In the October plenary, the Europarliament gave its verdict on the EU 2023 budget, voting on the accompanying report to the negotiating position with 421 votes in favour, 137 against and 82 abstentions.
The Parliament corrected the changes and cuts that had been made by the Council and placed more attention (and thus funds) on a few priorities considered strategic and fundamental at the moment: post-pandemic recovery, the energy crisis, and support for Ukraine in the war of aggression unleashed by Putin’s Russia.
The European Commission’s proposal had suffered cuts of about EUR 1.6 billion after the Council’s review, now restored by the Parliament’s vote. In addition, the Parliament added about 850 million Euros to finance projects for young refugees through the Erasmus Plus Programme and the European Solidarity Corps.
In detail, MEPs worked to allocate around €250 million to humanitarian aid; they increased the Fund for asylum, migration and integration by €100 million; they allocated €25 million to the Border and Visa Management Facility.
Cooperation and migration management activities play a key role for internal stability and peaceful relations with third states. For this reason, 162 million Euros have also been earmarked to finance the Neighbourhood, Development Cooperation and International Cooperation Instrument and 80 million Euros for the Defence and Military Mobility Fund (at a time when war is ever closer to the gates of the European Union and the debate on the need for a common army is alive).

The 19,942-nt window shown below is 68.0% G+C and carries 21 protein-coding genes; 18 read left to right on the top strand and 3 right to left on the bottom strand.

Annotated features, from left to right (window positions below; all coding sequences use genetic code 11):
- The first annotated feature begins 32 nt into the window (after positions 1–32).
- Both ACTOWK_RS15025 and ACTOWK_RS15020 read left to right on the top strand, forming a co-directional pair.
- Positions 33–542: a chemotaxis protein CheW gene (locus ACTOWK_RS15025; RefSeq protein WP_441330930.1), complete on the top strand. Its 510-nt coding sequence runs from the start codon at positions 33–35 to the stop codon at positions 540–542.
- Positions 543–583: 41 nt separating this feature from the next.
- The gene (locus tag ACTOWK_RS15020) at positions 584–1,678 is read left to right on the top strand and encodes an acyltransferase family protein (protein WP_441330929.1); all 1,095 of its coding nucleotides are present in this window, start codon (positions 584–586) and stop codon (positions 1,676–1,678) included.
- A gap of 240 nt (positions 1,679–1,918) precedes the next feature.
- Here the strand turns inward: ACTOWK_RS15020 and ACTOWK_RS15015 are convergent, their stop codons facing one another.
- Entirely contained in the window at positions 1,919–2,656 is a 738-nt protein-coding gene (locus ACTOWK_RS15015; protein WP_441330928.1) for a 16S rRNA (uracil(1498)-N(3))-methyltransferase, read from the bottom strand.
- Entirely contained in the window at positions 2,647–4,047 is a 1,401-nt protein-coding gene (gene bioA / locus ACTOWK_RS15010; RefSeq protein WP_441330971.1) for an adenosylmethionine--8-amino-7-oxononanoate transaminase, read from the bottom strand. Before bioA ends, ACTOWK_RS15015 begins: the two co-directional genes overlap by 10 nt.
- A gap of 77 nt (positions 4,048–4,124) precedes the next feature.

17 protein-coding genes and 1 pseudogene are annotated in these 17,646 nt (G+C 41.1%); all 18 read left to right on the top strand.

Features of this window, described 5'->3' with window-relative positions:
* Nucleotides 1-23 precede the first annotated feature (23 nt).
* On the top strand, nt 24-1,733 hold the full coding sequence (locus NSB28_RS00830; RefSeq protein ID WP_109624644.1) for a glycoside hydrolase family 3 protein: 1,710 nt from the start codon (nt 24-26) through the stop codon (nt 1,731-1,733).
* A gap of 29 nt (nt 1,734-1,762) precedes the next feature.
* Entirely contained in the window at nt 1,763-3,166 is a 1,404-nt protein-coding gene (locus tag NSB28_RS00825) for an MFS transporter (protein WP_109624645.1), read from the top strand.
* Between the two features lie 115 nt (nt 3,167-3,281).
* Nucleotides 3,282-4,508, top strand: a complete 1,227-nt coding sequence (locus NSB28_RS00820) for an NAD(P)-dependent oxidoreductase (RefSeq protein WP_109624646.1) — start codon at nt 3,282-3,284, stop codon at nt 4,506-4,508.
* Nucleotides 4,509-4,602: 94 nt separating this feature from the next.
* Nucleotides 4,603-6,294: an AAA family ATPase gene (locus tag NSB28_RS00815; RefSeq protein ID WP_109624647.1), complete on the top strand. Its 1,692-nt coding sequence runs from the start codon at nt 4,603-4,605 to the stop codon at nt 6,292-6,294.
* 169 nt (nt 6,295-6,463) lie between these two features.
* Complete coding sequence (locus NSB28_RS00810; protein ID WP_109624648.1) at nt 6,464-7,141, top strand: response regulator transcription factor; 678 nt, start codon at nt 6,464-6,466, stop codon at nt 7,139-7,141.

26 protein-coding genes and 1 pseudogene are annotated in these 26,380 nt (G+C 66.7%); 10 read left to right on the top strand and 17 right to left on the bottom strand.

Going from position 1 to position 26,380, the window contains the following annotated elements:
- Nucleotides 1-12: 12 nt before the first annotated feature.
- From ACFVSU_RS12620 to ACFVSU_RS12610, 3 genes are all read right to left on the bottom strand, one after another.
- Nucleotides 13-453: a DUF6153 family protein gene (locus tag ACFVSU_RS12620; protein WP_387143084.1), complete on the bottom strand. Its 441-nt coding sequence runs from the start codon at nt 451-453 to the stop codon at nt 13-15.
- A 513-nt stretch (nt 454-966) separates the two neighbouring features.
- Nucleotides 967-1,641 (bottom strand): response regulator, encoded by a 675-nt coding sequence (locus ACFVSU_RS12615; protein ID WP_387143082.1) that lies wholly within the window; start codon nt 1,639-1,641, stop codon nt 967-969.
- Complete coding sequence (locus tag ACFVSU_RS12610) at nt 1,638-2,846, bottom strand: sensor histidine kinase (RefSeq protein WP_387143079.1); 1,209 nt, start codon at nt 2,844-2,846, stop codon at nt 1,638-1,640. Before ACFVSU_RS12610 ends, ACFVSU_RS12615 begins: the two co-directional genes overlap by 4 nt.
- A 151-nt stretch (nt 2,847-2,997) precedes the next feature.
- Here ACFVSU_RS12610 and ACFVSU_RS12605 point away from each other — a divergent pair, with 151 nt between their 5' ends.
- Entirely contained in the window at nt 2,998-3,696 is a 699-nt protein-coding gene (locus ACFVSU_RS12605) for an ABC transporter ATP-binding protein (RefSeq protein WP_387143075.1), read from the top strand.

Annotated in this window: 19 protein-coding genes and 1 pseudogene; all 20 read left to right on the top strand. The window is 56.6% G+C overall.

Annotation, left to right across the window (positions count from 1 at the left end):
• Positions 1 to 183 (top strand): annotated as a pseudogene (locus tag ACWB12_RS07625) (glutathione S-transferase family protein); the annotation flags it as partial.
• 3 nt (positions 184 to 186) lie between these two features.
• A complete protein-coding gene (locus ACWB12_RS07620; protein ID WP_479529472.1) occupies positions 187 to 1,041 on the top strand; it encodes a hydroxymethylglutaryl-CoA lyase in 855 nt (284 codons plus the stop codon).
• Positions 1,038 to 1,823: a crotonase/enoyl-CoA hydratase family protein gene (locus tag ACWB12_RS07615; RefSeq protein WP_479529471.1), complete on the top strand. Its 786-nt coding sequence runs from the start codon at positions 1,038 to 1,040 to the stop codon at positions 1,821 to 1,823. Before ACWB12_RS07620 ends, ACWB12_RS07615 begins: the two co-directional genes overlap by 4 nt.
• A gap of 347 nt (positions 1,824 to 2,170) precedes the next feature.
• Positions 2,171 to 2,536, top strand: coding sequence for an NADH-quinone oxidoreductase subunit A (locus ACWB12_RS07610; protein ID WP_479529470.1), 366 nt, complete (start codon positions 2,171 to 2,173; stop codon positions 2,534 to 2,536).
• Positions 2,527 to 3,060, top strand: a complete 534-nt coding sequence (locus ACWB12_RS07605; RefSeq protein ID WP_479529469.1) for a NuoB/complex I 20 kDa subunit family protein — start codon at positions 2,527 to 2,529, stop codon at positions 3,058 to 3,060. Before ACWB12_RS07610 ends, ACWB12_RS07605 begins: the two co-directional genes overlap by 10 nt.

Another ‘hot’ topic addressed by the Europarliament was the energy crisis. Throughout Europe, in fact, the fear of ‘General Winter’ is beginning to make itself felt, with ever-higher bills for citizens and businesses but also the fear of energy blackouts or, in any case, severe restrictions on the use of electricity and gas.
Therefore, just over EUR 530 million has been added to support citizens and businesses in responding to rising energy commodity prices.
In order to work towards making Europe energy-independent and increasingly capable of harnessing renewable energies, funds have been earmarked for the Horizon Europe research programme; the LIFE programme, dedicated to the environment and climate; and the Global Challenges programme.
Finally, in view of the fact that the Covid-19 pandemic has not yet been completely eradicated, EUR 225 million has been earmarked for the EU4Health programme, which supports the national health systems of the member states.
“We voted in Parliament a budget that prioritises peace, energy security and faster economic recovery,” said Nicolae Ştefănuță, general rapporteur for the EU-2023 budget. The budget that emerged from the Europarliament’s review now includes commitments of EUR 187.3 billion.
Negotiations will now begin with the Council, in order to reach an agreement on the final budget that will be submitted to the European Parliament for a final vote.